Perera et al. synthesized MSA-1, a novel cross-reactive mouse and human STING agonist with greater in vitro potency than the natural ligand cGAMP, and evaluated it in a panel of syngeneic and immune-deficient mouse tumor models. Intratumoral (IT) MSA-1 administration resulted in dose-dependent tumor growth inhibition in injected and non-injected tumors, which was STING-dependent and due in part to induced TNFα activity and direct systemic MSA-1 exposure. IT MSA-1 enhanced the activity of PD-1 inhibitors in anti-PD-1-resistant models, and stimulated genes affected by PD-1 inhibition, but more rapidly and strongly.
Contributed by Katherine Turner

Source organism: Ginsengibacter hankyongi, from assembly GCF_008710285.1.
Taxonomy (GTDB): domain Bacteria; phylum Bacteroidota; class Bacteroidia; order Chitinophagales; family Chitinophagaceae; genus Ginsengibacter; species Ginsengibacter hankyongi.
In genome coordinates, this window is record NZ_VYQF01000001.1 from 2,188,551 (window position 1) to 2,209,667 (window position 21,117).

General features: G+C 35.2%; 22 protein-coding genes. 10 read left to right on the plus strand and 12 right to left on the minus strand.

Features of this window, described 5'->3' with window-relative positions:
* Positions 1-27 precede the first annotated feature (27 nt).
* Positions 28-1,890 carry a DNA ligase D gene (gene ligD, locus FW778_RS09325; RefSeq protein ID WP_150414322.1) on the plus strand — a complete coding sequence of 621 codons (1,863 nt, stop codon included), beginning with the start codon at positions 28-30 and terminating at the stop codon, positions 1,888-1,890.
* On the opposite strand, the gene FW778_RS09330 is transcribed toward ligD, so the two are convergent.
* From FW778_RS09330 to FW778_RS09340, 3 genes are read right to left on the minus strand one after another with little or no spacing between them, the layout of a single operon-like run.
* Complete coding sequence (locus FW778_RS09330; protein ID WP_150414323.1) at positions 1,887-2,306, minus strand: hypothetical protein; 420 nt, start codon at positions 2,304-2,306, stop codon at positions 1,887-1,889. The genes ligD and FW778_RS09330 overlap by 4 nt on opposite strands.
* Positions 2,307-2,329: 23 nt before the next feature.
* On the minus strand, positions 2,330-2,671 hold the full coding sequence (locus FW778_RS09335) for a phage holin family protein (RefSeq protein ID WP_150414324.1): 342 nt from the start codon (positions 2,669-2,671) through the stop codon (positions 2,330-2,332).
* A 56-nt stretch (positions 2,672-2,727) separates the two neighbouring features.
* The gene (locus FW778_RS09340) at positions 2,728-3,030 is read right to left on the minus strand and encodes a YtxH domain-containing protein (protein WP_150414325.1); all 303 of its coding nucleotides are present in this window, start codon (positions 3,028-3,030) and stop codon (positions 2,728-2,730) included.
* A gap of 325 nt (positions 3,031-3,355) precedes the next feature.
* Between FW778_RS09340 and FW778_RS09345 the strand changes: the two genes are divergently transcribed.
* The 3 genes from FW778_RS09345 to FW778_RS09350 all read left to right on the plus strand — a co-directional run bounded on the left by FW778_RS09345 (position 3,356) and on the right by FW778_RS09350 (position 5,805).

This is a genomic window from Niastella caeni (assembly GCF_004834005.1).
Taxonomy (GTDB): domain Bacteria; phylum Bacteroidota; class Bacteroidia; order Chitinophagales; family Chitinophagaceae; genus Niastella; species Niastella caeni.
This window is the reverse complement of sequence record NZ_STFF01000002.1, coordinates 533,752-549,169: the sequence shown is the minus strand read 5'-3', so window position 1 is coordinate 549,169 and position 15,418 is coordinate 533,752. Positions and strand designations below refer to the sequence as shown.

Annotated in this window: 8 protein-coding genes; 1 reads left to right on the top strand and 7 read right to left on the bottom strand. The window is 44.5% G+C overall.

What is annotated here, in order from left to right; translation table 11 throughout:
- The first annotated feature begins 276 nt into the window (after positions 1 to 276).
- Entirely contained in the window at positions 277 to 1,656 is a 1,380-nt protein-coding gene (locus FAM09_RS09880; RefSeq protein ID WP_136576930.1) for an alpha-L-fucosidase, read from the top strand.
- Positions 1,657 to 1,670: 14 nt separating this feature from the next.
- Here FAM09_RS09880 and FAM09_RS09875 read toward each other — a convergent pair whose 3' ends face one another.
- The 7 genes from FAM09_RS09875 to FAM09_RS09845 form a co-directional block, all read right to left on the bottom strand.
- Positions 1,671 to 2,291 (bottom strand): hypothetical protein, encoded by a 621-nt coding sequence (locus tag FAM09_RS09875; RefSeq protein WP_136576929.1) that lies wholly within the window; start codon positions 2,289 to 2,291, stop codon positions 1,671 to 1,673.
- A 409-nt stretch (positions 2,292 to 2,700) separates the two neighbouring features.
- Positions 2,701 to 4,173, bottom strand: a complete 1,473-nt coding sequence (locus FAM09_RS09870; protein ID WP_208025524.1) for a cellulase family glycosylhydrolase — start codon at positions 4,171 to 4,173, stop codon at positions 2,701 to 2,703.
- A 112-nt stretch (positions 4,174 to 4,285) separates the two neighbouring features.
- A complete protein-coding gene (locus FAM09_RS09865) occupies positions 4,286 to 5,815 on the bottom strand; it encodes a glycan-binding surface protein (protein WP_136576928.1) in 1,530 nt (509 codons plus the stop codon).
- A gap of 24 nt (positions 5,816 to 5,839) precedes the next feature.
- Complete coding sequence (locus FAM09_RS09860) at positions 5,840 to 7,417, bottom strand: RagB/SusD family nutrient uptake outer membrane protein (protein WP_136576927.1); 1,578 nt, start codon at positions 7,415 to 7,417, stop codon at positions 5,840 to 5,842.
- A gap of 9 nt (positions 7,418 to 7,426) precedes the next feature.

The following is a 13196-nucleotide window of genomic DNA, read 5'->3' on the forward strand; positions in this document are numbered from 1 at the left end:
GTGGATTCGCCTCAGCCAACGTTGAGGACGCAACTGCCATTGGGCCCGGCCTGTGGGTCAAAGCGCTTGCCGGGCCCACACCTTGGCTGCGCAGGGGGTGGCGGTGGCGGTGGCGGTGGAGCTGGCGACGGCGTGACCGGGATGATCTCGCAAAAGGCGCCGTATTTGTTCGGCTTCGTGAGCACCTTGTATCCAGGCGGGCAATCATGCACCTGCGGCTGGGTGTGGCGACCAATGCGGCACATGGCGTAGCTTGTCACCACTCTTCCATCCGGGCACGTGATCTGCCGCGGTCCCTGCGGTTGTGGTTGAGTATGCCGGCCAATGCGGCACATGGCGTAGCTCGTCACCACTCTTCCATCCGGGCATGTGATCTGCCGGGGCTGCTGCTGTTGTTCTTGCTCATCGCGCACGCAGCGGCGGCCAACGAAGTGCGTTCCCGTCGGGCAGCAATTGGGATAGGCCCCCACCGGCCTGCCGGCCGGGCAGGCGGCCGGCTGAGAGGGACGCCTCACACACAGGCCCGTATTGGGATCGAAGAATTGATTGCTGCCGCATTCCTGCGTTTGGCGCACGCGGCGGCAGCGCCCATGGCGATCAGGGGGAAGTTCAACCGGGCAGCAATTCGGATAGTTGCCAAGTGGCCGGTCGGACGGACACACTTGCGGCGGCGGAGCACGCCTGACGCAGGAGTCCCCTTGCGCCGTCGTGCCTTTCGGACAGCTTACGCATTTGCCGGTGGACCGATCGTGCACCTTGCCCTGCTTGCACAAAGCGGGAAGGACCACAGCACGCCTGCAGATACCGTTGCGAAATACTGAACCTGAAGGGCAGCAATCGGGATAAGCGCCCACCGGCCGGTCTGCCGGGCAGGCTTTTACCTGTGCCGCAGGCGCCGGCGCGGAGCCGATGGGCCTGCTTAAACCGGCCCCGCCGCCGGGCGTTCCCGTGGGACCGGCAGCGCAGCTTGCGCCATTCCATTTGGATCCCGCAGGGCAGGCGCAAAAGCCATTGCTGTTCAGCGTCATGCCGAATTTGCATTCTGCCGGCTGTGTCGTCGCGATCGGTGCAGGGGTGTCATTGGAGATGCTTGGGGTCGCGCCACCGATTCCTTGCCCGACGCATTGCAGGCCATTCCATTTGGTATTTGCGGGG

ABSTRACT: The innate immune agonist STING (STimulator of INterferon Genes) binds its natural ligand 2'3'-cGAMP (cyclic guanosine-adenosine monophosphate) and initiates type I interferon production. This promotes systemic antigen-specific CD8+ T-cell priming that eventually provides potent anti-tumor activity. To exploit this mechanism, we synthesized a novel STING agonist, MSA-1, that activates both mouse and human STING with higher in vitro potency than cGAMP. Following intratumoral (IT) administration of MSA-1 to a panel of syngeneic mouse tumors on immune-competent mice, cytokine upregulation and its exposure were detected in plasma, other tissues, injected tumors, and noninjected tumors. This was accompanied by effective anti-tumor activity. Mechanistic studies in immune-deficient mice suggested that anti-tumor activity of IT-dosed STING agonists is in part due to necrosis and/or innate immune responses such as tumor necrosis factor _ (TNF-_) activity, but development of a robust adaptive anti-tumor immunity is necessary for complete tumor elimination. Combination with PD-1 blockade in anti-PD-1-resistant murine models demonstrated that MSA-1 may synergize with checkpoint inhibitors but can also provide superior tumor control as a single agent. We show for the first time that potent cyclic dinucleotides can promote a rapid and stronger induction of the same genes eventually regulated by PD-1 blockade. This may have contributed to the relatively early tumor control observed with MSA-1. Taken together, these data strongly support the development of STING agonists as therapy for patients with aggressive tumors that are partially responsive or nonresponsive to single-agent anti-PD-1 treatment by enhancing the anti-PD-1 immune profile.